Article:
Research at the Children’s Hospital of Pennsylvania has shown that excessive pitching can lead to serious injuries in young baseball players. The dynamics of pitching motion generates massive forces on the elbow and shoulder, often above the tissue failure thresholds. Studies such as those conducted by Kaplan et al report instances of elbow pains percentages as high as 58% and instances of shoulder pain percentages as high as 38% among high-school pitchers. Research also shows that the strongest correlation between injury and the risk factor is the number of pitches. Therefore, there is a need for a device to detect and track pitching action.
What it does
a wristband device for adolescent baseball pitchers that measures the player’s pitching activity to keep track of wear and tear on the arm, analyses the data, and then provides relevant data to parents, coaches, and doctors via a software application.
How we built it
An IMU, worn on the pitching arm, will be used to measure motion of the player’s wrist and arm. This data will be converted into digital form and processed on a microcontroller, which will either possess or be interfaced with a data storage system. At regular intervals, this data will be uploaded wirelessly to a cloud database, where it can be accessed by algorithms which analyse the data to detect and keep track of the number and nature of pitches made the player. The user interface will be in the form of an android application which displays the processed data in an intuitive form to parents and coaches to help them track the player’s performance and to warn them when the player is approaching the limits of safe pitching. These limits can be calibrated through the app by providing the information such as height, weight or age of the player. Potentially, this data could be made accessible to doctors and specialists who can further analyze the data and infer specific patterns that cause physical damage to the player, and update the algorithms to enhance the system’s capability to detect harmful pitching activity and generate the required warnings.
We built two prototypes to test and compare the efficiency and feasibility of each method. The first prototype consisted of an ESP8266 WiFi module interfaced with an Adafruit 9 DOF accelerometer and an SD-Card. We used orientation and gyroscope data as data points for later pitch classification. Due to the high data acquisition rate, there was a necessity to push data to an external storage from where the data was wirelessly uploaded to a local server and accessed for further processing and machine learning classification.
This prototype was used with Dr. Greenberg for basic data acquisition, which was stored and used for the next prototype.
The current prototype uses a Raspberry Pi Zero in conjunction with an Adafruit 9 DOF accelerometer, and potentially an OLED screen and a Bluetooth module. The motivation for this prototype was to perform on-board machine learning of the data. This is in contrast with prototype 1, where classification would be performed over WiFi.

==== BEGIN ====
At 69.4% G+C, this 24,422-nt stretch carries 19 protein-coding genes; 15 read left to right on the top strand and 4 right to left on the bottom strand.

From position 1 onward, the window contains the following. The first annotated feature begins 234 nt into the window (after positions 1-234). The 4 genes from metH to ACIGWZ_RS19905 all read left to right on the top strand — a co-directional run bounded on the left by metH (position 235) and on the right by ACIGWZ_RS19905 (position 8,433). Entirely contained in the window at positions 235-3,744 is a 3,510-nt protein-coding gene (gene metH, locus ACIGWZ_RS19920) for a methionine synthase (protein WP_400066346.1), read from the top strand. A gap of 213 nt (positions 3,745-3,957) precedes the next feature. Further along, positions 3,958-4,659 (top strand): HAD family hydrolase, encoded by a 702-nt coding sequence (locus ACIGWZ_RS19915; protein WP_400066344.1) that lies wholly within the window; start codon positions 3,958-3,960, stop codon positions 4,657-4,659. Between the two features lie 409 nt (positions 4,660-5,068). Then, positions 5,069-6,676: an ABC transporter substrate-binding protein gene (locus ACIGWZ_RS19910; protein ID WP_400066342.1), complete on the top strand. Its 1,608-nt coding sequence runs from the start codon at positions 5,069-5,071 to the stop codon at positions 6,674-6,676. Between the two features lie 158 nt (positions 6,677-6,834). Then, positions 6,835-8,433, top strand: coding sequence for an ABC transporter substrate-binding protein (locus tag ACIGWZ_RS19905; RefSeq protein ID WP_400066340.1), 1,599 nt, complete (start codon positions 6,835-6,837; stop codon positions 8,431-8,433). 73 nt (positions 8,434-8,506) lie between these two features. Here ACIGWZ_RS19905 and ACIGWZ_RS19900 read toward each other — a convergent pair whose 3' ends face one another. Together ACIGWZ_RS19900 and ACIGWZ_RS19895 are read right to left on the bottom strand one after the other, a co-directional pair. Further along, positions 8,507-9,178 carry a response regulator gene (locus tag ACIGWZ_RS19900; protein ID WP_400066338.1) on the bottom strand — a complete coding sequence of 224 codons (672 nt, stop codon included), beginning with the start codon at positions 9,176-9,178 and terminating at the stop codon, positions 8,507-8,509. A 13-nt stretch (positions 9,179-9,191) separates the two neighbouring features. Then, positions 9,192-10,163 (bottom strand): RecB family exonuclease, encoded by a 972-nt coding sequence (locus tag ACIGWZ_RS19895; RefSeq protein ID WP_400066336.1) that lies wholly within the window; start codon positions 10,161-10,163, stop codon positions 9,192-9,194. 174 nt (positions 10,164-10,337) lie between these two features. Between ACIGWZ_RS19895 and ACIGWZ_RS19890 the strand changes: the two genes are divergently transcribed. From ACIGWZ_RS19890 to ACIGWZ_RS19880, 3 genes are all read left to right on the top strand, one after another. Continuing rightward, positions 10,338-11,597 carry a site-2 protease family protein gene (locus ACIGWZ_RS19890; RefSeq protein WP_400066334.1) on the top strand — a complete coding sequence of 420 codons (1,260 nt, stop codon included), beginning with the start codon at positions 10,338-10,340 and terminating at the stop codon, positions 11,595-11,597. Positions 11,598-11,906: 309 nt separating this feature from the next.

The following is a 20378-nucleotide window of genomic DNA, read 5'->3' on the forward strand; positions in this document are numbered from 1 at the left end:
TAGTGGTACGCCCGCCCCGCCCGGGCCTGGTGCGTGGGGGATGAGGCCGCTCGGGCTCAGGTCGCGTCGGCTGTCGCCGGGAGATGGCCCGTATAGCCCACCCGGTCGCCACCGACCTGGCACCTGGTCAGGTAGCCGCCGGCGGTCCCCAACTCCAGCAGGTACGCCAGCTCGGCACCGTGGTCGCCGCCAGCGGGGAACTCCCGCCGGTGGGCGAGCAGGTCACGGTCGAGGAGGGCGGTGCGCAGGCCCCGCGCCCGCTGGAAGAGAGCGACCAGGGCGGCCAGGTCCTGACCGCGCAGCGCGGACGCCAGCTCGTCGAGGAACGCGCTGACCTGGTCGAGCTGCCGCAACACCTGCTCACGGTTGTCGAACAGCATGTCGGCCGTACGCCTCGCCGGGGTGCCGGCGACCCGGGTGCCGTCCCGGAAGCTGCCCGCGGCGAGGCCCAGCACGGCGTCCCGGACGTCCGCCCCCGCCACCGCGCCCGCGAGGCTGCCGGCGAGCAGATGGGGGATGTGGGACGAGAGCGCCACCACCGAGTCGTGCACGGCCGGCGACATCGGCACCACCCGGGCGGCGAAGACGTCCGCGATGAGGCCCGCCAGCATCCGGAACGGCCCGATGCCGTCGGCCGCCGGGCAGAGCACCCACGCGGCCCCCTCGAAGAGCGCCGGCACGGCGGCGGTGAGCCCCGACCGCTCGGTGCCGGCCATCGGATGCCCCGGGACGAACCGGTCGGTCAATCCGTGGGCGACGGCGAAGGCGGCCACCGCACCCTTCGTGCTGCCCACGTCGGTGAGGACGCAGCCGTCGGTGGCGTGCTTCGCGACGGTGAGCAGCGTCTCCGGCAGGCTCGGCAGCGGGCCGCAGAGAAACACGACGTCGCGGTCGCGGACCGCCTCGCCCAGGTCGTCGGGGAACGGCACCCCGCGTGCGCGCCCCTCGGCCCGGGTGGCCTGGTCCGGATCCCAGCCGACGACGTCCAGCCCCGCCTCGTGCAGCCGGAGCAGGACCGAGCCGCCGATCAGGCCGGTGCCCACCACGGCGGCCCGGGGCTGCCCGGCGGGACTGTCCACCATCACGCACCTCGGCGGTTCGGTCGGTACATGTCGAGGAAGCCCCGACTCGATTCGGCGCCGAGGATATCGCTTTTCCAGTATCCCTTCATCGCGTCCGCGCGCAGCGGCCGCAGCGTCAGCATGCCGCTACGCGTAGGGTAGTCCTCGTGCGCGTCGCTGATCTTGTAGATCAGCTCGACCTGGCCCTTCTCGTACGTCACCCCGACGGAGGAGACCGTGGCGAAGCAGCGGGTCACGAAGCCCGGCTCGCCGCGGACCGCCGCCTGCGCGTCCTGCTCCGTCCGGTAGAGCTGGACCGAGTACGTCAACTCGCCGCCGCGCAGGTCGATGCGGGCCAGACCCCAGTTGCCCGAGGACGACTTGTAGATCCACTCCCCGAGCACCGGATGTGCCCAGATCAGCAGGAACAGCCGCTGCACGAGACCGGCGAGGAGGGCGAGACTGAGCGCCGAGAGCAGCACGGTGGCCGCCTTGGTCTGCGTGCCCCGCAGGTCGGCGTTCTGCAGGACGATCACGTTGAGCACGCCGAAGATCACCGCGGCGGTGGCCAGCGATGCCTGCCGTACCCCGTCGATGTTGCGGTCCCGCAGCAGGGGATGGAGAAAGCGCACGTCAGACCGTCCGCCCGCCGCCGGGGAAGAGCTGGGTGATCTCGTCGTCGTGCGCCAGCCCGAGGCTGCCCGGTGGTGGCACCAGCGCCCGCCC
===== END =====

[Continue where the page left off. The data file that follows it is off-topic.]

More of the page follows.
We used a moving window k-NN machine learning algorithm to detect and classify pitches. We acquired a total of 10 pitches after our meeting with Dr. Greenberg and used half of this data to train our classifier, and tested it on the other half. With this pre-acquired classification, we achieved a windowed test accuracy of about 80% and a pitch test accuracy of 100%.
We then loaded this trained classifier on to the RasPi Zero and performed classification on the data read on-board from the IMU and achieved a higher accuracy.
What we plan to do next
Now that we have the basic set up working, our next step will be to interface the OLED with the prototype, which will display the pitch count and other relevant information. Following this, we will try to set up a Bluetooth module to communicate with the player's smart phone using an Android application.
We developed a robust wristband device with a better enclosure and packaging. It was ensured that the hardware circuitry remained functional during violent pitching actions. An 128x32 OLED was interfaced with the microcontroller and attached to the wristband. A Li-Po battery was used to power the entire circuit. It was observed that the battery lasted for a long duration. A local server was set up that acts like a dashboard and plots graphs of the raw as well as processed data. A basic Android application was developed that displays basic profile information and statistics. The device was tested multiple times upon ourselves and also with Dr. Elliot Greenberg. These testing sessions improved accuracy of pitch classification.
Challenges we ran into
Data acquisition rates ; Fine-tuning of classification algorithm ; Robustness of wristband device ; Multiple iterations of building a prototype
Accomplishments that we're proud of
Accurate pitch detection ; Calibrating pitch intensity ; Ease of handling hardware/software interface
What's next for PitchPerfect
Further testing ; Including flexible proto-boards in the hardware ; Scaling the device ; Better connectivity to smartphone app